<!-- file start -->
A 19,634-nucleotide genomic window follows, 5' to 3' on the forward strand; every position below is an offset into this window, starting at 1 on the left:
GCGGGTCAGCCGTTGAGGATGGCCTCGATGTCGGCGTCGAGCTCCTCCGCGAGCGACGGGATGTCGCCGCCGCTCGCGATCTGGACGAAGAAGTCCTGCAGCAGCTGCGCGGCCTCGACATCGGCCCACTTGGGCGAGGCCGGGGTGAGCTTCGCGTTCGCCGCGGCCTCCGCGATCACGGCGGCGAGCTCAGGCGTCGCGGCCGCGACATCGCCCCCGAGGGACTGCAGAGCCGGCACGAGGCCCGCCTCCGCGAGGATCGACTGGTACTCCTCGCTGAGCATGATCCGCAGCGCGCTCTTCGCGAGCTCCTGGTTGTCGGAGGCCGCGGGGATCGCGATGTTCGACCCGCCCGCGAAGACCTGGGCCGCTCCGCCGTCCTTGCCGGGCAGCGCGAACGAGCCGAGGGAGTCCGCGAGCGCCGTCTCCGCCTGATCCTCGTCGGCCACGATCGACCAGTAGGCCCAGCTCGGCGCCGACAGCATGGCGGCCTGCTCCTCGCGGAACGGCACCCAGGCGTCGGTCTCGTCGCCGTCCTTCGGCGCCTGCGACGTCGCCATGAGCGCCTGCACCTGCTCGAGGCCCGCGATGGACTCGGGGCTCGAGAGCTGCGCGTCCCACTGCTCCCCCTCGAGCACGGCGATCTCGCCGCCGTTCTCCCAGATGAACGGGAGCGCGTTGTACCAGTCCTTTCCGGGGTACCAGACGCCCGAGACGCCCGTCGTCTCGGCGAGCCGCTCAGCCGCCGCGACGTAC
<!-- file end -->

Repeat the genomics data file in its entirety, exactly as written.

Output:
A 19,634-nucleotide genomic window follows, 5' to 3' on the forward strand; every position below is an offset into this window, starting at 1 on the left:
GCGGGTCAGCCGTTGAGGATGGCCTCGATGTCGGCGTCGAGCTCCTCCGCGAGCGACGGGATGTCGCCGCCGCTCGCGATCTGGACGAAGAAGTCCTGCAGCAGCTGCGCGGCCTCGACATCGGCCCACTTGGGCGAGGCCGGGGTGAGCTTCGCGTTCGCCGCGGCCTCCGCGATCACGGCGGCGAGCTCAGGCGTCGCGGCCGCGACATCGCCCCCGAGGGACTGCAGAGCCGGCACGAGGCCCGCCTCCGCGAGGATCGACTGGTACTCCTCGCTGAGCATGATCCGCAGCGCGCTCTTCGCGAGCTCCTGGTTGTCGGAGGCCGCGGGGATCGCGATGTTCGACCCGCCCGCGAAGACCTGGGCCGCTCCGCCGTCCTTGCCGGGCAGCGCGAACGAGCCGAGGGAGTCCGCGAGCGCCGTCTCCGCCTGATCCTCGTCGGCCACGATCGACCAGTAGGCCCAGCTCGGCGCCGACAGCATGGCGGCCTGCTCCTCGCGGAACGGCACCCAGGCGTCGGTCTCGTCGCCGTCCTTCGGCGCCTGCGACGTCGCCATGAGCGCCTGCACCTGCTCGAGGCCCGCGATGGACTCGGGGCTCGAGAGCTGCGCGTCCCACTGCTCCCCCTCGAGCACGGCGATCTCGCCGCCGTTCTCCCAGATGAACGGGAGCGCGTTGTACCAGTCCTTTCCGGGGTACCAGACGCCCGAGACGCCCGTCGTCTCGGCGAGCCGCTCAGCCGCCGCGACGTAC